Our _Newsletter_

Our Newsletter

LSP Newsletter #34

March 2015 – Newsletter #34

Hello all! We hope you are doing well and taking lots of photos. The weather is still chilly but the days are getting longer and we can only be pleased as that means MORE AVAILABLE LIGHT!

This past month was dense with courses and events. We ran two Masterclasses and want to thank Mike Roles and Sue Atkinson for accepting our invite and in particular all the participants who attended the events.

The assignment this month is on Fine Art Photography. To get your creative juices going and get inspired, you can read an article by LSP founder Antonio Leanza about the subject and view the Pinterest board we have created. (You’ll find the links below). You can then send us your images for a chance to win an Evening Workshop.

We are grateful for everyone who keeps following and supporting us, please never stop to send us your feedbacks on courses and events so that we’ll be able to improve and meet all your requests.

We are also presenting a new winner for the ‘Food and Texture’ contest and a new exhibition review. So get comfy and read on!

Congratulations to Karolina Wiercigroch who wins the February Assignment #33 
‘Food and Texture’. Her photo with prawns caught our eye immediately!
As she says in her description ‘All dishes were cooked, styled, photographed and eaten by me’. We hope the taste was as good as the looks, they surely made us hungry.
Karolina wins an Open Date Voucher to attend an Evening Workshop at LSP (worth £295). Workshops included are: Evening Digital Photography Levels 1 and 2, Creative Photography, Career Coaching, Photoshop and Lightroom.
March’s Assignment is published below and the deadline to submit your images is the27th of March. The winner will be announced on our April Newsletter.

Keep up the good work and continue experimenting!

For queries about Newsletter and Contest: newsletter@londonschoolofphotography.net

Andreas Gursky: “The Rhine II” (Der Rhein, II)


Following the thought provoking Masterclass in Fine Art Photography at LSP, we would like to ask you make an image that closely relates to this genre this month.
Or better, your own interpretation of it.
Portraits, nudes, close-ups, landscape, geometric and abstract photography can all fall into this category.
If we look for definitions in dictionaries and encyclopaedias, we might end up more confused than we started, but it is generally accepted that Fine Art Photography is “decor photography,” “photo decor,” or “wall decor,” and this “involves large photos that can be used as wall art”.

To get you inspired, Antonio shares his thoughts about the subject on this Article.
You might even have images that can be considered Fine Art hiding somewhere and don’t even know it.

In any case, we hope you enjoy the read and the making of Fine Images.

You can also take a look at our Pinterest Board

Please submit your photos here (A maximum of 3 images per person)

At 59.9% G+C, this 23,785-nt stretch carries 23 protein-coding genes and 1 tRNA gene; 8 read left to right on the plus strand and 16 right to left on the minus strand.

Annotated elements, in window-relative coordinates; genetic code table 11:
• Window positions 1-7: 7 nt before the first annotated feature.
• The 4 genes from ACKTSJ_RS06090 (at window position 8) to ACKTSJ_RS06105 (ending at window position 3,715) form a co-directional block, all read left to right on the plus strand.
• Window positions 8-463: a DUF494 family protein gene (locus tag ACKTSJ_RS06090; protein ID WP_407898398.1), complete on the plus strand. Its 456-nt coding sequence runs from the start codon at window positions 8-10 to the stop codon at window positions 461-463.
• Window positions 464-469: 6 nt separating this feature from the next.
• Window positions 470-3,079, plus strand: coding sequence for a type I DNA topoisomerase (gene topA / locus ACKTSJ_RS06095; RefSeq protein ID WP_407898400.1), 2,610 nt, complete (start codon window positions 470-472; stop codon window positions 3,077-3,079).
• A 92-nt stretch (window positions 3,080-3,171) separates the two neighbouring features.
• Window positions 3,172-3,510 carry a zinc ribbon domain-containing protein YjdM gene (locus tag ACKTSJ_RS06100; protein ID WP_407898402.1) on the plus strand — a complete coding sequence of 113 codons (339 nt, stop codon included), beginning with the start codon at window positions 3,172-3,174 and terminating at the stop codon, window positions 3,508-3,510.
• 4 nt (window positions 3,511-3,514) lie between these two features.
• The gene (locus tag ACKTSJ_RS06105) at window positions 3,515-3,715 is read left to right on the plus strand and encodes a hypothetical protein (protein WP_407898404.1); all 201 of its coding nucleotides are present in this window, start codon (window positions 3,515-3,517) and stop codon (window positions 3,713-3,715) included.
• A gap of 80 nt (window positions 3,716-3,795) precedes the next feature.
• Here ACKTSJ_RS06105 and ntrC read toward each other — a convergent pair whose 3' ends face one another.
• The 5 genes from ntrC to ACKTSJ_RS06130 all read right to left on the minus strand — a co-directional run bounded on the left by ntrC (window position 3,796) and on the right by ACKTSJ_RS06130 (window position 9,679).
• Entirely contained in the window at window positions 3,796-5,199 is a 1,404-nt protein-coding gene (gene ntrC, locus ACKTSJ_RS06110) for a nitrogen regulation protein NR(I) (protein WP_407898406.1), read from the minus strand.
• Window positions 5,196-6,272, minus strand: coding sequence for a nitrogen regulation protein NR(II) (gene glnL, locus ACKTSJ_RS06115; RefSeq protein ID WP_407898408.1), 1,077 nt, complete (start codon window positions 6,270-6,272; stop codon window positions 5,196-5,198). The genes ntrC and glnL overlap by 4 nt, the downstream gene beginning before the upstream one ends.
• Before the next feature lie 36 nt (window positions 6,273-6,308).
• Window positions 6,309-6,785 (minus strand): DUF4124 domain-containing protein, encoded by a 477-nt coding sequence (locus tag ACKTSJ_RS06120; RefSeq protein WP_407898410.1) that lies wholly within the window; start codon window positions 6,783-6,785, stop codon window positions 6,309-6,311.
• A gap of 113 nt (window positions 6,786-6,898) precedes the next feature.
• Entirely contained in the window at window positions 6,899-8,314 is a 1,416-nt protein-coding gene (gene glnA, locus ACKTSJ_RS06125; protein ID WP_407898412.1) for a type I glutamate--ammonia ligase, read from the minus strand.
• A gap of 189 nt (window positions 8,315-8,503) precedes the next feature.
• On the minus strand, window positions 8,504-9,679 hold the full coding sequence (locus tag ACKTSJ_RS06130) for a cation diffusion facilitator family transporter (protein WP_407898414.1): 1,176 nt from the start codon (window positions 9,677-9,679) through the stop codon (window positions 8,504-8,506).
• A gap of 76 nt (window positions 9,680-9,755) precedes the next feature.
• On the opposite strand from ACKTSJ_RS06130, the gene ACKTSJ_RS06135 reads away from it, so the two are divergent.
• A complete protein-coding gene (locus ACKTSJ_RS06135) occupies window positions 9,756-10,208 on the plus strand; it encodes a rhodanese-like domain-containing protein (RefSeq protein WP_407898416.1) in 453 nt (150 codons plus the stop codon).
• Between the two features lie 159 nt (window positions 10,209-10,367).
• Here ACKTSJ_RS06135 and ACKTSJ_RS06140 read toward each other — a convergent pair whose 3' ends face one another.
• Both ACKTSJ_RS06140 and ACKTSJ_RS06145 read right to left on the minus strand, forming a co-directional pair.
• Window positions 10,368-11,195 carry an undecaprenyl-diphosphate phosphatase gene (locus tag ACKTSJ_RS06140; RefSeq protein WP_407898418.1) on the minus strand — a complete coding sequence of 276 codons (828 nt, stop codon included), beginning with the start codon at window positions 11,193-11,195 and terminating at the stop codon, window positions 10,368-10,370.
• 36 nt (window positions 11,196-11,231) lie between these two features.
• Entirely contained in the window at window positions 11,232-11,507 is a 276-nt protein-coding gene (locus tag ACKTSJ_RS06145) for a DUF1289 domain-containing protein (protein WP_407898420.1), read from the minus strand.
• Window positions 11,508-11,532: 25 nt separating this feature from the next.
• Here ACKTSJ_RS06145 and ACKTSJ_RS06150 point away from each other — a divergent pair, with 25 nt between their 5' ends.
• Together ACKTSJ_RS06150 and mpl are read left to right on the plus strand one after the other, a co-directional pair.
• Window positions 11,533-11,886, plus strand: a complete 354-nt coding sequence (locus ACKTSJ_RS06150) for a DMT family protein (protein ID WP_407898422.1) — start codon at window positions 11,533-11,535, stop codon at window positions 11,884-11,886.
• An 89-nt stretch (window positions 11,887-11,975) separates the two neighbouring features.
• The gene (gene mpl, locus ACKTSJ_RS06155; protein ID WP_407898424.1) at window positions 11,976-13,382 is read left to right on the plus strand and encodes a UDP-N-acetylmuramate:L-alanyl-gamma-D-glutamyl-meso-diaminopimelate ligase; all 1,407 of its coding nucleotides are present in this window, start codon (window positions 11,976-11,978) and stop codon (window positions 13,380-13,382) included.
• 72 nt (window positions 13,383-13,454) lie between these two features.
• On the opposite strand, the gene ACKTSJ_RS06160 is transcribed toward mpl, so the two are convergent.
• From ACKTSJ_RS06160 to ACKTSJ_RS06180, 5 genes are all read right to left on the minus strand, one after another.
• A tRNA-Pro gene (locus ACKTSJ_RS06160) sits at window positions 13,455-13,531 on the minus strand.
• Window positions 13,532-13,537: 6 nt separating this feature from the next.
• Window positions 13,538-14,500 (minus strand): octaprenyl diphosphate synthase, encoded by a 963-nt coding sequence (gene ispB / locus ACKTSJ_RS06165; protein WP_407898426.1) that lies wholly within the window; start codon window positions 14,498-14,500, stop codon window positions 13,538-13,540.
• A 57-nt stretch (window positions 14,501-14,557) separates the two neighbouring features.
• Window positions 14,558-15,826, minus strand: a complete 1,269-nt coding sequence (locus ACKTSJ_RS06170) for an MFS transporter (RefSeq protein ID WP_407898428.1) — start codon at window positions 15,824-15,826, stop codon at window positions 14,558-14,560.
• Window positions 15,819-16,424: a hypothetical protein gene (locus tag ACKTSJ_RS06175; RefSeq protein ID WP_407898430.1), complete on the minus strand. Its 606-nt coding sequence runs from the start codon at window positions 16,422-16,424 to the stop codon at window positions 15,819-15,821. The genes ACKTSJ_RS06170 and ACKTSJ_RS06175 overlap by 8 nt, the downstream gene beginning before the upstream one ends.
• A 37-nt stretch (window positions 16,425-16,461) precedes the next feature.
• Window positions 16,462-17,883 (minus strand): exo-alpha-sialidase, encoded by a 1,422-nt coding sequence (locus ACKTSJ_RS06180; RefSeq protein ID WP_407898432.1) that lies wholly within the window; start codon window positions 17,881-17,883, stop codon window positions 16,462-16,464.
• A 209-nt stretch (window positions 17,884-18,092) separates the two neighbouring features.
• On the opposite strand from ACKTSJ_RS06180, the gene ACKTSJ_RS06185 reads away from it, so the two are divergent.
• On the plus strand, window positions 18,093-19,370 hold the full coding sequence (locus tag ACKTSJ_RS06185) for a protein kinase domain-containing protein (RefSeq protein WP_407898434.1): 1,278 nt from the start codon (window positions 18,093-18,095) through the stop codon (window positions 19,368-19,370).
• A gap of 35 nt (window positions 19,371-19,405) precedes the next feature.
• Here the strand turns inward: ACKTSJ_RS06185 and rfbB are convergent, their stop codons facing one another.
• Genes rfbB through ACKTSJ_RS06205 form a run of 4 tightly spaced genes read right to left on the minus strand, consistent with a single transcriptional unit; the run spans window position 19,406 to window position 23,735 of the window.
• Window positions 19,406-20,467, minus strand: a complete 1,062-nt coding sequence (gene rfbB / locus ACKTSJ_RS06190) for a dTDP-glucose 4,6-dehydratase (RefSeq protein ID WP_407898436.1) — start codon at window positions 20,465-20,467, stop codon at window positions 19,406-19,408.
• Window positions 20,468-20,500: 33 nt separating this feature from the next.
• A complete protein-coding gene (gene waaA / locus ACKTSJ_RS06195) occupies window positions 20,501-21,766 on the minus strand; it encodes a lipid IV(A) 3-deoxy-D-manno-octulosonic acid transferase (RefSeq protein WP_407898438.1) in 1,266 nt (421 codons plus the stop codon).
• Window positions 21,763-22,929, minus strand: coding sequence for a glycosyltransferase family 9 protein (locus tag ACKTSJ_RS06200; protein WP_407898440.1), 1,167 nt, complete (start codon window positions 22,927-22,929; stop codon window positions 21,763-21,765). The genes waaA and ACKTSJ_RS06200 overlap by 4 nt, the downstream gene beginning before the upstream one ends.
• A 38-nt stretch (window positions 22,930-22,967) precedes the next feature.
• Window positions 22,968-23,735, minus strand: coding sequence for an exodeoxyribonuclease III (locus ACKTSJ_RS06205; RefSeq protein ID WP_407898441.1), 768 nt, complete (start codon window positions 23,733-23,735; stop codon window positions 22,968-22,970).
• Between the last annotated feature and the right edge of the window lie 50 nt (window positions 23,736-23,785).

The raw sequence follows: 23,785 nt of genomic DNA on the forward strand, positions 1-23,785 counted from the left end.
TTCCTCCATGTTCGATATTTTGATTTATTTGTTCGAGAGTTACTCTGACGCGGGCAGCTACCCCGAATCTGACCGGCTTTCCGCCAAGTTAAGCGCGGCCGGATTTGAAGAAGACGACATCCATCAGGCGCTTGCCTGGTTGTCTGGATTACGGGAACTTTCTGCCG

Deadline: 27th of March.


Now 86 years old, but with the same passionate curiosity about the world that he had as a young man, William Klein is exhibiting his unique Abstract Photography at Hackelbury Fine Art Gallery in London.

This very particular and unique body of work grew out of experiments he did with long exposures and it is, in my view, simply breathtaking.

Artist, film-maker, street & fashion photographer, William Klein also designed his books, and he is best-known for being the antithesis of Henry Cartier-Bresson.

A rebel with a cause.

“I liked Bresson’s pictures, but I didn’t like his scripture and set of rules on photography.
So I reversed them. I thought his view that photography must be objective was nonsense. Because the photographer who pretends he’s wiping the slate clean in the name of objectivity doesn’t exist.”

Klein has never been interested in photographs that just tell a story; his first interests as a photographer were abstract art and graphic design. He studied fine art in Paris and attended the studio of Fernand Léger, a forerunner of pop art.

In whatever medium he expressed himself, he managed not only to transcend the ordinary but to cut through the well established traditions of visual representation.
Dorothy + Big White Circle, Paris, 1962 Dorothy shooting light from hip, Paris, 1962 Dorothy + light newspaper, Paris, 1962

“I have always done the opposite of what I was trained to do… having little technical background, I become a photographer. Adopting a machine, I did my utmost to make it malfunction. For me, to make a photograph was to make an anti-photograph.” 

I have always loved his work, I find him not only inspiring, through his artwork, he gives us a window  and view of photography that is full of possibilities and powerful ways to express ourselves visually. 

Antonio Leanza


Hackelbury Fine Art Exhibition Preview

3 March – 11 April 2015

Hackelbury Fine Art


TOP PAGE IMAGE: Paris, Dorothy juggling white light balls. 1962 William Klein

You might want to keep an eye on our Instagram page


We regularly post snapshots and backstage photos of our workshops as they happen!